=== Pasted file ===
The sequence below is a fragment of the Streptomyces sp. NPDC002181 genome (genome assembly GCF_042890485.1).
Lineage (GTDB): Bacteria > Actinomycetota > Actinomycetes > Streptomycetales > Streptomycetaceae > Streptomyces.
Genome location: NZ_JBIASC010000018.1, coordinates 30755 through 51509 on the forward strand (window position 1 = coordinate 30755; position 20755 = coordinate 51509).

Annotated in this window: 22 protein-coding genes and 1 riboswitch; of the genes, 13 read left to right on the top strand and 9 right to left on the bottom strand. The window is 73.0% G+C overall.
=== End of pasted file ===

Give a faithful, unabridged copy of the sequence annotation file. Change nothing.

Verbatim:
The sequence below is a fragment of the Streptomyces sp. NPDC002181 genome (genome assembly GCF_042890485.1).
Lineage (GTDB): Bacteria > Actinomycetota > Actinomycetes > Streptomycetales > Streptomycetaceae > Streptomyces.
Genome location: NZ_JBIASC010000018.1, coordinates 30755 through 51509 on the forward strand (window position 1 = coordinate 30755; position 20755 = coordinate 51509).

Annotated in this window: 22 protein-coding genes and 1 riboswitch; of the genes, 13 read left to right on the top strand and 9 right to left on the bottom strand. The window is 73.0% G+C overall.